Vedat MILOR Co-Lead Editor
Since early childhood, I have taken for granted the abundance and availability of good food on an everyday basis. This was a time when good quality fish, meat and seafood were available for very reasonable prices and before the World Bank (where I worked in the early 90s) had started to corrupt Turkish agriculture to suit the interests of multinational agro-businesses. I was also lucky that I grew up with my paternal grandparents. My grandmother, from Konya, was a serious home cook. Upon coming to the US for graduate studies I was both awed and distressed by two things. First, as I unscientifically observed, Americans ate more industrial chicken than anybody else on earth. Second, and particularly at the International House dormitory at UC Berkeley, getting decent food was as difficult as finding a needle in a haystack. Fortunately, Chez Panisse came to my rescue and was an eye opener for me in the sense that I had never thought that one could eat great food in restaurants (even to this day, the best of the Turkish cuisine can only be experienced in households). About the same time, I also discovered the taste of decent, affordable Southern Rhone wines at Kermit Lynch. I realized the true meaning of the cliché that the sum is greater than its parts, as in when wine is carefully matched with food. Next came a half year fellowship in France intended for the study of French Economic Planning. Yet, in practice, I primarily studied how to dine at the Michelin starred restaurants, including 30 or so meals at the best restaurant of the time, Robuchon’s Jamin (when there still was a 140 FF lunch menu, equivalent to about 15 USD given the exchange rate in the 1980s). The rest is history. Once bitten by the lure of exquisite eating, combined with nostalgia for my country and my childhood, I developed an obsession with good food. To this day, I love driving to the middle of nowhere in rural Spain or Italy in search of 20 day old lamb from the Churra breed, or “culatello di zibello”, or “gamberi di San Remo” or “gambas Denia”, or ...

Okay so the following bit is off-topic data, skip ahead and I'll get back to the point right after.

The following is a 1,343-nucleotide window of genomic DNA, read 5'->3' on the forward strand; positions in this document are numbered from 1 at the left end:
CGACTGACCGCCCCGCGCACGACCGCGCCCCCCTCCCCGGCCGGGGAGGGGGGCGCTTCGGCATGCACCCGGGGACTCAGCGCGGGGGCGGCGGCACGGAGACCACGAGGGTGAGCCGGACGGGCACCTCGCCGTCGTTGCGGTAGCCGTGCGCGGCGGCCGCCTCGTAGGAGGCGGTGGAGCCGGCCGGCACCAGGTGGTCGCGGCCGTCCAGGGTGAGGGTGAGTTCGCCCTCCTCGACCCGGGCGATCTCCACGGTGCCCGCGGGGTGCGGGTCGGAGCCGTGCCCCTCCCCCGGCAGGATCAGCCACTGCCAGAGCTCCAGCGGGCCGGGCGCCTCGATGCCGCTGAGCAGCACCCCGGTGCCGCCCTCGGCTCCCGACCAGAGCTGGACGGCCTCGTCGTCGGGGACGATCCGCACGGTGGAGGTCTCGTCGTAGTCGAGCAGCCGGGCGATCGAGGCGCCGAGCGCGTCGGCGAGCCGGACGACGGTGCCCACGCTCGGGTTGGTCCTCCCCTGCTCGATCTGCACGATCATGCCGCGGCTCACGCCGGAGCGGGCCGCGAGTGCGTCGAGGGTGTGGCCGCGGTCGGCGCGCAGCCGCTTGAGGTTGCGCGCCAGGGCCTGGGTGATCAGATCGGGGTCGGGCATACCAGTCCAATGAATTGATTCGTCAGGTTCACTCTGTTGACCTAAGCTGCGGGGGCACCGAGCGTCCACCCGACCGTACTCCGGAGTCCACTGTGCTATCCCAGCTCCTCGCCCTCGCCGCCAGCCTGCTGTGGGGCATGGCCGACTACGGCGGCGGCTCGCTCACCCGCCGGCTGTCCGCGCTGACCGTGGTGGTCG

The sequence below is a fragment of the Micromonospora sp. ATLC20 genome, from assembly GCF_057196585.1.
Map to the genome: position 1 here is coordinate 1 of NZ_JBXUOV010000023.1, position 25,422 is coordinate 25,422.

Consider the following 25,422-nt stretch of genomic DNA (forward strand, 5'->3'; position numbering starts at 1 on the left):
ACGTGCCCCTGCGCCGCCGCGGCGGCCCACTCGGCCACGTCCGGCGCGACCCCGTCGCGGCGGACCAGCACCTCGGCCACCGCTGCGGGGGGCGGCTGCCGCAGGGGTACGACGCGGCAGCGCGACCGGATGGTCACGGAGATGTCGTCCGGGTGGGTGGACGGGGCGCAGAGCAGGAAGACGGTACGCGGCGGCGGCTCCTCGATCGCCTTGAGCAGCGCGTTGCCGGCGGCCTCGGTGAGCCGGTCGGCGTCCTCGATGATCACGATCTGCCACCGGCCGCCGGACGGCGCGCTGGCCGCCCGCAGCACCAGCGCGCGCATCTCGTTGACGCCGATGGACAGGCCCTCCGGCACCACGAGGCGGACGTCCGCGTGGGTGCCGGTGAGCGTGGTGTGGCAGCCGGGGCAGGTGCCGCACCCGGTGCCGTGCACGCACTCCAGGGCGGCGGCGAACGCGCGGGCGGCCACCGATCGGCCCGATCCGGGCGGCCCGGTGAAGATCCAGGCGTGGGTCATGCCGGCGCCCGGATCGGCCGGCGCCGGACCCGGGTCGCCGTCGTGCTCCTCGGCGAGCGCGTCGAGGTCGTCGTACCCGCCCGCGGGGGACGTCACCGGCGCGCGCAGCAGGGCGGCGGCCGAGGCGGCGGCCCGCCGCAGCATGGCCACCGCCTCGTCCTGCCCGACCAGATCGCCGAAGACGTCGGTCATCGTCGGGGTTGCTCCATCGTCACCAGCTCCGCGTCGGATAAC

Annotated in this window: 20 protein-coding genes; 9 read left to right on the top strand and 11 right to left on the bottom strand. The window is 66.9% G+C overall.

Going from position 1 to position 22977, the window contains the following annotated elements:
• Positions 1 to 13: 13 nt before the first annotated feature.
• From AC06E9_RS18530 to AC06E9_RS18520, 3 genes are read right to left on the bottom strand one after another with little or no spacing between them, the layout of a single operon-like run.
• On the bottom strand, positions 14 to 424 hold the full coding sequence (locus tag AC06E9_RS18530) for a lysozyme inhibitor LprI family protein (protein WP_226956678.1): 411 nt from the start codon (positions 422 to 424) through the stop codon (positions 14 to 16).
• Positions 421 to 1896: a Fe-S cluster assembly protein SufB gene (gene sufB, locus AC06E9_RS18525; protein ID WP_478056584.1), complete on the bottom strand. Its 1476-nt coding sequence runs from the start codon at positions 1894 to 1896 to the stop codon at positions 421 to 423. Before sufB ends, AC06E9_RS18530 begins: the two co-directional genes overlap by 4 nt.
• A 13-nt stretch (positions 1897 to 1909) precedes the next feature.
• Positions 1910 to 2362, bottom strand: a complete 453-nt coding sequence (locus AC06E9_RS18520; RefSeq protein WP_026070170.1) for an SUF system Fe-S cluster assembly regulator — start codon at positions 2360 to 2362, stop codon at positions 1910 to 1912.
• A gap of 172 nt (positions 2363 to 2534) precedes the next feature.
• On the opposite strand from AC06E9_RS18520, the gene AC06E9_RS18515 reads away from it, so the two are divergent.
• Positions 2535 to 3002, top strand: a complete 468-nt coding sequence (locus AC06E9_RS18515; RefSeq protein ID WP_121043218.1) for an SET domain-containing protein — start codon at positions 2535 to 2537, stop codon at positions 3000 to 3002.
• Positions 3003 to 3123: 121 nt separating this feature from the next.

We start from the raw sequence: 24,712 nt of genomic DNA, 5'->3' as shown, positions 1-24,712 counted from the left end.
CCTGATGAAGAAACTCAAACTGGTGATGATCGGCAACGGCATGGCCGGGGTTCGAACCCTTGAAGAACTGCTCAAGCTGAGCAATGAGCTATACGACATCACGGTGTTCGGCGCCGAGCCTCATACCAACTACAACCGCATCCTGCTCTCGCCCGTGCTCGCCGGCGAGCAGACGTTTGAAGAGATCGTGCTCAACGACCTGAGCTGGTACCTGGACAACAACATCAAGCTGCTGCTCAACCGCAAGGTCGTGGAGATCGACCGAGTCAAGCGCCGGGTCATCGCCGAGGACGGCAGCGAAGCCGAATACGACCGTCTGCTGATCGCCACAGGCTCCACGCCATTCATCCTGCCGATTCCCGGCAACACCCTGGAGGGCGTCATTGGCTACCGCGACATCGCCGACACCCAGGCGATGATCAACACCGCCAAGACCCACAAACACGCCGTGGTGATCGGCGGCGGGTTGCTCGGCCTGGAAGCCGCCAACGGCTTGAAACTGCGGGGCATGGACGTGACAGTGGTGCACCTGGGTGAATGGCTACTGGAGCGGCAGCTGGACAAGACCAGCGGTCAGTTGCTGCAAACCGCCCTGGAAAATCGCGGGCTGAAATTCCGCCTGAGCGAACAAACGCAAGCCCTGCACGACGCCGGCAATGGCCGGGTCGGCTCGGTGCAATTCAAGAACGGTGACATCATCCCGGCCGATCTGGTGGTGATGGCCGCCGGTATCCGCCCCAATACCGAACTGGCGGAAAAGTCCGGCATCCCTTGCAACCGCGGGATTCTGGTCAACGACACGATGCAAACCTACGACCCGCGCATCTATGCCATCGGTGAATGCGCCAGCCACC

Besim HATINOGLU Co-Lead Editor
My interest in gastronomy developed relatively recently. When I began my PhD, my primary passions were photography and cinema. I pivoted to food when I began trying to impress my then-girlfriend (now wife) by preparing exotic dinners for her. When we crossed the pond for further studies, I found that my skills in the kitchen increased as a result of not wanting to venture outside in the deep New England snow. I also began following different chefs--reading their books and trying to execute their recipes. And when we finally returned to London, my interest in food became a full-blown passion, thanks to this city's proximity to Europe's gastronomic centres.
Like many others, I was initially enchanted by molecular cuisine and avant-garde trends, and as an extension of that preference, I was very critical of French classical cuisine for its lack of fireworks. A series of dining experiences altered my thinking and I am now enamoured with more traditional cooking styles. I am not particularly interested in micro aspects of gastronomy (for example, describing the detailed textures and flavours in a dish). Instead I prefer to focus on the macro and systemic aspects of the food world, and by this I mean general trends and themes. I also enjoy applying an interdisciplinary perspective to food--bringing political philosophy and other disciplines to the table.
I fully expect my opinions about gastronomy to continue evolving over time. But regardless of any changes in my outlook, I know that I will continue to meet interesting people and make lifelong friendships through a shared passion for food. Is there anything better than engaging in a topic you love with people who you share the same interest?
Gokhan ATILGAN works for J.P. Morgan Chase and is the co-lead editor of Mizanplas, a Turkish website on gastronomy.
Carola Sitjas BOSCH teaches Sommelier at CETT (University of Barcelona) and is co-writer of the gastronomic blog, tastatast.cat.
Rogelio ENRIQUEZ was previously involved in the wine trade and is a regular contributor to the Spanish newspapers and magazines.
David KINCH is the chef-proprietor of the three Michelin starred restaurant, Manresa.
Illustrations by Daniel WILSON
Graphic Design by Yannick ESAJAS